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Abstract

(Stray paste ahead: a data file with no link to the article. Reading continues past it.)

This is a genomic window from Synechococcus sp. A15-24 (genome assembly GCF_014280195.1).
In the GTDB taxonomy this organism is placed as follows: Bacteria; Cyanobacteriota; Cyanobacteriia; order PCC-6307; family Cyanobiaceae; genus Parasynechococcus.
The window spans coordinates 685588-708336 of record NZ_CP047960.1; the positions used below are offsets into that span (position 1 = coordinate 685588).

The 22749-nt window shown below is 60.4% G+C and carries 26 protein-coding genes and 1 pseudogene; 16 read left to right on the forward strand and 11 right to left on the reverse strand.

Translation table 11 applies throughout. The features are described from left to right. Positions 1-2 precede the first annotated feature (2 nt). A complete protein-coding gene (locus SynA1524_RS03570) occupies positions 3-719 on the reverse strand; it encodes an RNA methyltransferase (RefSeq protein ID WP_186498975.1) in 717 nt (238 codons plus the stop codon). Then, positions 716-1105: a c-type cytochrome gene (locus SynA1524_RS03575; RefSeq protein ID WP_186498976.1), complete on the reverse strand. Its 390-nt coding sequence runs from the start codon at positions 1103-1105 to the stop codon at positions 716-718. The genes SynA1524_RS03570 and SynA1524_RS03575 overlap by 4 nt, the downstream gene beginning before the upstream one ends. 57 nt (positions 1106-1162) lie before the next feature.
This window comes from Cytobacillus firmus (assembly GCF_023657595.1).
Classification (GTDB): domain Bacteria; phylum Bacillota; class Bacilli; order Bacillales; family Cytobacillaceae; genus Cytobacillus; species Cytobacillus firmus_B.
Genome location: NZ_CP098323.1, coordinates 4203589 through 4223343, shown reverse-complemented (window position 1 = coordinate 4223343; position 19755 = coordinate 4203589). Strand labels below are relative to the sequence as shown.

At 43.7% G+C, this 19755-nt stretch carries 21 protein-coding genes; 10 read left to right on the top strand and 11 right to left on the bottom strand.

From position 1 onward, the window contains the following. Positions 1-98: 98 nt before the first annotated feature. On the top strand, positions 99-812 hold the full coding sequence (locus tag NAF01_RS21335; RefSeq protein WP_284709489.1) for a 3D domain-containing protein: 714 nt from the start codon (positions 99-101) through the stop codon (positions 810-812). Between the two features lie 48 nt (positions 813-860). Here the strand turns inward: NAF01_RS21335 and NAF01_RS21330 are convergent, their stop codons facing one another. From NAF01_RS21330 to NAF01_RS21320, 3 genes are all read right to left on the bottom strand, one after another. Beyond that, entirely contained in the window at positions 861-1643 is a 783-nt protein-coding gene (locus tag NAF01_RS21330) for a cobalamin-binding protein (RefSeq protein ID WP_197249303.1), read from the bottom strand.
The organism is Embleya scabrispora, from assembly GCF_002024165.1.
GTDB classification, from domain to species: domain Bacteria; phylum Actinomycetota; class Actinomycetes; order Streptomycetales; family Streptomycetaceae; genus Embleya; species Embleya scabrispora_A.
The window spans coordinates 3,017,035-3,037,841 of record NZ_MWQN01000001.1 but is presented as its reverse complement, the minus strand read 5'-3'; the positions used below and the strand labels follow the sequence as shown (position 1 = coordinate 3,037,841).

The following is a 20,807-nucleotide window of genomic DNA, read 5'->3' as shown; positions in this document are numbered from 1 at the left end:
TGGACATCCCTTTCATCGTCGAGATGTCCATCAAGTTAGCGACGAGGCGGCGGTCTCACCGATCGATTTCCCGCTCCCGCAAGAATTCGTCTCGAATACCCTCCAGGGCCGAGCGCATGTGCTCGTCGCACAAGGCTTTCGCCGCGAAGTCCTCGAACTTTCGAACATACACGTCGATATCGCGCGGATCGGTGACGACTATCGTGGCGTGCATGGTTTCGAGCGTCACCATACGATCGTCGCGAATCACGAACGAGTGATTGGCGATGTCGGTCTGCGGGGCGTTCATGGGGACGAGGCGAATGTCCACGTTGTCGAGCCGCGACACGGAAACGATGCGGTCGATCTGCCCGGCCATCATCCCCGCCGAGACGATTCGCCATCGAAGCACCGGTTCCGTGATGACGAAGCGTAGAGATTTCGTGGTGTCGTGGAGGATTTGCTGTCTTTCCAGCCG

Ideas and knowledge about climate have changed considerably in history. Ancient philosophers like Hippocrates and Aristotle shaped the understandings of climate, which remained very influential until well into the eighteenth century. The Scientific Revolution of the seventeenth century gave rise to new ways of systematic instrument-based observation of and increased public interest in weather and climate. These developments led to a mechanistic understanding and a reductionist physical description of climate in the twentieth century, eventually in the form of a complex earth system. Furthermore, different understandings of climate co-existed in many periods of time. Only in the nineteenth and twentieth centuries specific scientific concepts of climate (a geographical understanding of climate in climatology until about the mid-twentieth century and a physical understanding of climate in climate science in the second half of the twentieth century) gained superior social credibility and cultural dominance. The understanding of climate involved more than the accumulation of scientific knowledge. It was rooted in social processes and cultural interests, which shaped different ideas of climate in different communities of actors and different historical times. Copyright © 2010 John Wiley & Sons, Ltd.

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